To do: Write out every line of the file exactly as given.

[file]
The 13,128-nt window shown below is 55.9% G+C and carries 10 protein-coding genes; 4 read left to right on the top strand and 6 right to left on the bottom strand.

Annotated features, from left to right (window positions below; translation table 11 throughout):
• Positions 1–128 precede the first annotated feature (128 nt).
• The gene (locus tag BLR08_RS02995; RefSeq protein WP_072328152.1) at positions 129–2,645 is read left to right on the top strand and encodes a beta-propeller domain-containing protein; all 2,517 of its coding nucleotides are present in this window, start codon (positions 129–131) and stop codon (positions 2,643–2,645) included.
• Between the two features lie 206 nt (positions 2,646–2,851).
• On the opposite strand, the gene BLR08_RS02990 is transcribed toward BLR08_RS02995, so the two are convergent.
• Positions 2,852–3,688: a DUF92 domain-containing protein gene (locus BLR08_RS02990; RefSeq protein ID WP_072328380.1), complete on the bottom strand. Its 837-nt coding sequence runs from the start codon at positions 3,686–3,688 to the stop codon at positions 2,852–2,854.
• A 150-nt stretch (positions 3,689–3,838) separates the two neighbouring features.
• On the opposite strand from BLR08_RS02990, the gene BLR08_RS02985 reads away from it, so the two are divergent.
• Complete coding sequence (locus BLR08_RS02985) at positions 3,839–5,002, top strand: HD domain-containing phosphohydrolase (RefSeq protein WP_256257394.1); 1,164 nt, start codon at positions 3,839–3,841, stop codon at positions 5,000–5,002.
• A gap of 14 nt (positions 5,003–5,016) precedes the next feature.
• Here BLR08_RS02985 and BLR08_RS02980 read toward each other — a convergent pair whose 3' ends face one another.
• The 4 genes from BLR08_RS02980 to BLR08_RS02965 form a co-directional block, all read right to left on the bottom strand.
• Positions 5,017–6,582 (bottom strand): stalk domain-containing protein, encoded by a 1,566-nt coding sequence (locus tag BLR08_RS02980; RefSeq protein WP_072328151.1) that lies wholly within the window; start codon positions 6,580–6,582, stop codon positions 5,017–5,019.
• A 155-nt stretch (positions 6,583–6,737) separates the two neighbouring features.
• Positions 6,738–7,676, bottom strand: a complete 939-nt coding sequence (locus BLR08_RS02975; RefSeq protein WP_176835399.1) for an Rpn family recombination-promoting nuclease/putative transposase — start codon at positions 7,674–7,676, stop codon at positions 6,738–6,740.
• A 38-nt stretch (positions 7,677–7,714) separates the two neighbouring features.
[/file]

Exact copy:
The 13,128-nt window shown below is 55.9% G+C and carries 10 protein-coding genes; 4 read left to right on the top strand and 6 right to left on the bottom strand.

Annotated features, from left to right (window positions below; translation table 11 throughout):
• Positions 1–128 precede the first annotated feature (128 nt).
• The gene (locus tag BLR08_RS02995; RefSeq protein WP_072328152.1) at positions 129–2,645 is read left to right on the top strand and encodes a beta-propeller domain-containing protein; all 2,517 of its coding nucleotides are present in this window, start codon (positions 129–131) and stop codon (positions 2,643–2,645) included.
• Between the two features lie 206 nt (positions 2,646–2,851).
• On the opposite strand, the gene BLR08_RS02990 is transcribed toward BLR08_RS02995, so the two are convergent.
• Positions 2,852–3,688: a DUF92 domain-containing protein gene (locus BLR08_RS02990; RefSeq protein ID WP_072328380.1), complete on the bottom strand. Its 837-nt coding sequence runs from the start codon at positions 3,686–3,688 to the stop codon at positions 2,852–2,854.
• A 150-nt stretch (positions 3,689–3,838) separates the two neighbouring features.
• On the opposite strand from BLR08_RS02990, the gene BLR08_RS02985 reads away from it, so the two are divergent.
• Complete coding sequence (locus BLR08_RS02985) at positions 3,839–5,002, top strand: HD domain-containing phosphohydrolase (RefSeq protein WP_256257394.1); 1,164 nt, start codon at positions 3,839–3,841, stop codon at positions 5,000–5,002.
• A gap of 14 nt (positions 5,003–5,016) precedes the next feature.
• Here BLR08_RS02985 and BLR08_RS02980 read toward each other — a convergent pair whose 3' ends face one another.
• The 4 genes from BLR08_RS02980 to BLR08_RS02965 form a co-directional block, all read right to left on the bottom strand.
• Positions 5,017–6,582 (bottom strand): stalk domain-containing protein, encoded by a 1,566-nt coding sequence (locus tag BLR08_RS02980; RefSeq protein WP_072328151.1) that lies wholly within the window; start codon positions 6,580–6,582, stop codon positions 5,017–5,019.
• A 155-nt stretch (positions 6,583–6,737) separates the two neighbouring features.
• Positions 6,738–7,676, bottom strand: a complete 939-nt coding sequence (locus BLR08_RS02975; RefSeq protein WP_176835399.1) for an Rpn family recombination-promoting nuclease/putative transposase — start codon at positions 7,674–7,676, stop codon at positions 6,738–6,740.
• A 38-nt stretch (positions 7,677–7,714) separates the two neighbouring features.